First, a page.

Gambler's Fallacy - This is when we put too much emphasis on recent events and think that they will somehow influence future events.  It is the mistaken belief that if something happens more frequently than expected then it will happen less frequently in the future.  The classic example is flipping a coin.  Suppose I flip a coin and I get ‘heads’ ten times in a row.  What are the odds of the next flip being heads?  Most people would feel that a ‘tails’ is due.  They would then assume that in the next flip I would get ‘tails’ despite the fact that it is still exactly a 50% chance.
Positive Expectation Bias - Casinos and the gambling industry wouldn’t exist if people weren’t susceptible to this bias. This is when we feel our luck is due to change despite the fact that statistics and probabilities don’t bear this out.  Think of the person who plays slot machines. They keep pouring in money because they believe their luck is due to change. Yet the slot machine is a computer. It can’t lose.  

In trading and investing this could lead us to hold on to our losers and average down. They say that the definition of insanity is doing the same thing over and over and expecting a different result.  Maybe its true insanity and maybe it isn’t.  But it seems pretty obvious to me that this is caused by the fact that people have this bias.  They expect things to be different despite the contrary and opposing evidence.
Saliency Bias - This bias comes from thinking too short-term.  We use the most notable or most obvious traits to make a judgment about a situation while forgetting things that have happened in the past.  If we haven’t encountered something recently we tend to ignore or down play its probabilities.  This leads to the ability to think “this time it’s different”.  That’s why in Bubbles or Crashes people forget that the market will eventually go down or rise.  They get too focused on the short-term and forget that history repeats itself.  If you are aware of this bias in others you can make a fortune in the next Bubble.  And yes…there will be more bubbles as long as there are markets and there are humans investing in the markets because humans possess this bias.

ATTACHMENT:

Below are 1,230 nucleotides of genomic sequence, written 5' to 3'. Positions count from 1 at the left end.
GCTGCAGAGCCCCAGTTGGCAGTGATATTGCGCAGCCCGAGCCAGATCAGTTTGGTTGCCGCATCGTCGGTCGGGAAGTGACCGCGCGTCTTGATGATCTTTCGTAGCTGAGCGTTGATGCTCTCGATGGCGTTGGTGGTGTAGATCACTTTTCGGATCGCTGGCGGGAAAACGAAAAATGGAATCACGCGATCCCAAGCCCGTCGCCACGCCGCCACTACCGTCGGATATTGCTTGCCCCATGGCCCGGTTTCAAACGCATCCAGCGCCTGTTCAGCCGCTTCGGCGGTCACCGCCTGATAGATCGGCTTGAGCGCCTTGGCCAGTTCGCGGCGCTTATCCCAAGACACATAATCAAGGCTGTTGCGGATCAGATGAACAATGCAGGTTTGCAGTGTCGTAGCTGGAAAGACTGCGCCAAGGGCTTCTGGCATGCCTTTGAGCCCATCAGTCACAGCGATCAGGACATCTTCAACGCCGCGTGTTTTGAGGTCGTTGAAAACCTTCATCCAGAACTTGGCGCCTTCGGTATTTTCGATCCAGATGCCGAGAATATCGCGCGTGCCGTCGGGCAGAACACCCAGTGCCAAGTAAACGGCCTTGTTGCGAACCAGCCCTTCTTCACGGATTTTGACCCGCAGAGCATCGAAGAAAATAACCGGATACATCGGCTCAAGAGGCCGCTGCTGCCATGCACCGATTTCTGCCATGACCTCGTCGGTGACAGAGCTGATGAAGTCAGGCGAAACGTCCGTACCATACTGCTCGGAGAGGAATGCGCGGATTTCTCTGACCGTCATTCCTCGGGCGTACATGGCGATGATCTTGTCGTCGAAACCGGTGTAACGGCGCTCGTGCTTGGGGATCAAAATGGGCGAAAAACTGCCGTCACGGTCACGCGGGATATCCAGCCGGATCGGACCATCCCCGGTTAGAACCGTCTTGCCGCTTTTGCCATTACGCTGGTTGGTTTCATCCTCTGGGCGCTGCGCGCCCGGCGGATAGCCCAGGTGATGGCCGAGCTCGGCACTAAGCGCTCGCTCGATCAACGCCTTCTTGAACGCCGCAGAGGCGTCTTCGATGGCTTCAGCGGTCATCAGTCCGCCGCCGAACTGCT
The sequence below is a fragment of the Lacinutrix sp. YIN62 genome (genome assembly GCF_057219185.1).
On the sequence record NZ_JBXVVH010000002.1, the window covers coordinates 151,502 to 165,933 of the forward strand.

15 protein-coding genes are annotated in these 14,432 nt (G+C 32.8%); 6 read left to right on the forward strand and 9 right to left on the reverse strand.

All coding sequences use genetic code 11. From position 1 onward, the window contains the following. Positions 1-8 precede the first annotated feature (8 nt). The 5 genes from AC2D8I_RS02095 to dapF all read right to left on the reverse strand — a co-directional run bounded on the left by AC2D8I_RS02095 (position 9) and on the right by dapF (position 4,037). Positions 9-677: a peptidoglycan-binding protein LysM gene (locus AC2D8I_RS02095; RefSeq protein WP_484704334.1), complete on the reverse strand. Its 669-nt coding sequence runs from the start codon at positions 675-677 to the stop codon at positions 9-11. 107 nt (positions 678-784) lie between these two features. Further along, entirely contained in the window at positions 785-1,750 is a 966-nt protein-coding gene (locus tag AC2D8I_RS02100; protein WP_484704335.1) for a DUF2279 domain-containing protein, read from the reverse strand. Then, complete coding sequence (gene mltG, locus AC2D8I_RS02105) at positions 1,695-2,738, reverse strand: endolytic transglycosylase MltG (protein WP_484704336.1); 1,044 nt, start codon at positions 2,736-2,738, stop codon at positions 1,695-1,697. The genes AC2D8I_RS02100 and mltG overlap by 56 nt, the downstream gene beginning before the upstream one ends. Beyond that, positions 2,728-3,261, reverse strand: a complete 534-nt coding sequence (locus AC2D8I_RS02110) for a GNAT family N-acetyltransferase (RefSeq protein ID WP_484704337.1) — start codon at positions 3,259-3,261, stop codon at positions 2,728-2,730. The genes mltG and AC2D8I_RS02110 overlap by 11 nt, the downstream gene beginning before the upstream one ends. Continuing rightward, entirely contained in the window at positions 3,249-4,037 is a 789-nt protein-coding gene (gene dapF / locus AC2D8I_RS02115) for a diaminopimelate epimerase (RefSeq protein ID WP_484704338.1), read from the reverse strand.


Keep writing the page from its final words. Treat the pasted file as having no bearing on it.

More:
Projection Bias - This is the bias of thinking that other people think in the same way that we do.  You just kind of assume that everyone else views life in the same way that you do.  That is why sleazy people don’t mind taking advantage of or cheating others.  It is because they believe that the other person is equally capable of doing the same thing to them.  Similarly, people who are good are likely to be taken advantage of because they assume that other people are good like they are.  I’m not so sure how this directly applies to investing, but it’s a great life lesson so I included it.   
Anchoring Effect - This is when you need to make a guess but only have limited information. There is a tendency to rely too heavily on the first piece of information that is received when individuals use an initial piece of information to make subsequent judgements. The first number ‘anchors’ your opinion.  A classic example is the way menus are laid-out in highly priced restaurants. The first entrée is typically very high priced and after you see this it makes the other items seem like a bargain.  Wise restaurant owners make the second highest price item have the best profit margins because they know that their customers are most likely to order it. 
Another example is how in a store when someone sees an item that is on sale they focus on the amount of money that is (allegedly) saved as opposed to the initial value which could be highly overinflated.  An item may seem like a bargain at 30% off.  But what if the day before the price went from $50 to $100?  Paying $70 is better than paying $100…but it is still more than $50.
In investing or trading this could lead us to think a stock is worth buying just because it is down, or it is at a nice round number.  For example, think of how appealing the idea of buying a stock at $5 a share if just a month prior it was at $10.  The reality is that it could go to zero.
Summary and Conclusion

We have individualistic motivations but we also have group, crowd, or herd motivations as well and sometimes they are even more powerful. 

If you realize and have a self-awareness that you are a member of the herd, it will be much easier to separate yourself from it and utilize logic instead of emotions to make decisions.  And not only will this benefit your trading and investing, it will benefit other areas of your life as well.